Millions of Americans are beginning to work from home as part of the nationwide fight to limit the spread of COVID 19.
Such a widespread shift may exacerbate feelings of loneliness and social isolation. Americans suffering from loneliness and social isolation are 30% more likely to suffer a heart attack or stroke than individuals with strong support networks, and all age ranges are affected.
Health insurance providers have been focused on addressing the effects of social isolation and will continue to implement innovative programs to support Americans during these uncertain times.
Younger Americans may be especially at risk to loneliness and social isolation as the transition to working from home continues
There was a 2020 study from Cigna found that 79% of Generation Z (18-22 years old) and 71% of millennials reported feeling lonely, compared with only 50% of baby boomers. And 61% of all Americans reported feelings of loneliness, the Cigna study discovered.
Successful programs range from making regular check-in phone calls to enrollees to utilizing technology like Skype and Facetime to connect individuals with far-flung family members. The goal is to increase an individual’s sense of connection with the outside world, and health insurance providers are investing in solutions that can be tailored to the specific needs of enrollees.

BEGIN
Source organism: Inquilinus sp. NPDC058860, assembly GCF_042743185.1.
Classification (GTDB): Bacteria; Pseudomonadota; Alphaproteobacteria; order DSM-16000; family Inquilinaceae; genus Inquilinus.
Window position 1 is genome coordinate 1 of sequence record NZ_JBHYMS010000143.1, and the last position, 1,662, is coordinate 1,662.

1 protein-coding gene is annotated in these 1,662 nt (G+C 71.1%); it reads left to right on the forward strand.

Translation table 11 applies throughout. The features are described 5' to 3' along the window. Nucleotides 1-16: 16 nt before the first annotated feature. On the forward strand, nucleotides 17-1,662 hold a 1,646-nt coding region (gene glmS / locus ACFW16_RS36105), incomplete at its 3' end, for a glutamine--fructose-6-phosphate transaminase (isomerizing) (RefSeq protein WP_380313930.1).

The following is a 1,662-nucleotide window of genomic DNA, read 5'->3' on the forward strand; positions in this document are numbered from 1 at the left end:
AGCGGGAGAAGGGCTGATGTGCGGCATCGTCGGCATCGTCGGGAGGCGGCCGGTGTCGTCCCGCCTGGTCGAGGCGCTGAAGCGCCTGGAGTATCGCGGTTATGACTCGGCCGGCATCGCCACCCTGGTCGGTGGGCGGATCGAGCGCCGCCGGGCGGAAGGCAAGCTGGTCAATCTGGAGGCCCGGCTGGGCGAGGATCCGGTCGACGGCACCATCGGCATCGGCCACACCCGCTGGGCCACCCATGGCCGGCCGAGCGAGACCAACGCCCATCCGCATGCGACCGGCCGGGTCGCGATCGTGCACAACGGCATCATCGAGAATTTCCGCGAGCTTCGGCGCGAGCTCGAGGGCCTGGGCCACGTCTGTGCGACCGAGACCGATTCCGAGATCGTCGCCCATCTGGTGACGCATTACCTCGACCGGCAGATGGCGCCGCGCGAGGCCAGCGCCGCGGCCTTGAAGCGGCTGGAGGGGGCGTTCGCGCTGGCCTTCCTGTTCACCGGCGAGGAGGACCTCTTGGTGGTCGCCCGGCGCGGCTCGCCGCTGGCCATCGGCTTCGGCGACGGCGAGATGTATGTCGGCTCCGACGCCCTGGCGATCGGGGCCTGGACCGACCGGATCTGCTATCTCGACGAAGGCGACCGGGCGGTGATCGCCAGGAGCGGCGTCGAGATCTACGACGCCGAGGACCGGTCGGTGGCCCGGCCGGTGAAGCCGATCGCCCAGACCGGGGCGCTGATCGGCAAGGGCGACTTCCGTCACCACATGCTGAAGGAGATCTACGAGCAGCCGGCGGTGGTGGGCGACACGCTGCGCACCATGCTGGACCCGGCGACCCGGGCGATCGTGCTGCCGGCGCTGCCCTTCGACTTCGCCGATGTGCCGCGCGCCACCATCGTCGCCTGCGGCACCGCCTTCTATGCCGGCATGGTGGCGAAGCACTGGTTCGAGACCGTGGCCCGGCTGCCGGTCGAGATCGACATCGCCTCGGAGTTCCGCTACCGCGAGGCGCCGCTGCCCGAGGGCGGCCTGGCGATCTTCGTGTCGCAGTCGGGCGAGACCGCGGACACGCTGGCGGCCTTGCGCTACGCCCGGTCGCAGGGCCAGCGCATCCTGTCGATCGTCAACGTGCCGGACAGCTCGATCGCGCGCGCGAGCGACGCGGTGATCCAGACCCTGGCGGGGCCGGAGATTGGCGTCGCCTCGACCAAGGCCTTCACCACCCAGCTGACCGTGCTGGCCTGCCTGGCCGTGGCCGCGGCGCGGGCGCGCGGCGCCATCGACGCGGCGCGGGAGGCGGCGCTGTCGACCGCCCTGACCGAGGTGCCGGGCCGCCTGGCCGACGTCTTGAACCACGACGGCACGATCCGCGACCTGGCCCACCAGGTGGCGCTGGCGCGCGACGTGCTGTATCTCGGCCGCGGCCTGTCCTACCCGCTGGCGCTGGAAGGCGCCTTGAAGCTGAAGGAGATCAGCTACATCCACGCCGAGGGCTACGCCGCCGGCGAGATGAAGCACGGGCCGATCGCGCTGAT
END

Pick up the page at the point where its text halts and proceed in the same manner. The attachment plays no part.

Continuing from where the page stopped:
One of COVID-19’s harshest ironies: Just when we need each other more, we’re being forced apart.
Faced with the necessity of social distancing as COVID-19 continues to spread, Americans can take some simple steps to ameliorate their loneliness and others.
- First, spend at least 15 minutes each day talking with or writing to a loved one. Just 15 minutes doesn’t seem like a lot of time, but when done consistently that small amount of time can make a big difference in how connected we feel,
- Second, find ways to serve others. “We can call a neighbor …and check on them to make sure they’re doing okay. We can drop food off to somebody, Facetime family have Zoom meetings.
- Third, We can write to people to just let them know … that we know, that they are going through a tough time and that we’re thinking of them. These are small but powerful ways in which we can seek to serve others.”
Actions like these can be especially valuable for elderly and those who live alone.
Such efforts combat the chronic loneliness that can pull one inward and insidiously chip away at one’s sense of self.
Serving others shifts the focus outward and reminds people of their own value and ability to contribute to the world.
So how do you deal with the isolation, or loneliness?
Feel free to comment below.
Thanks for Stopping By God Bless You and Prayers We All Remain Healthy
Hallelujah – The Rome choirs Lavinium and SingUp! are meeting virtually in this quarantine time to sing together Leonard Cohen’s Halleluja.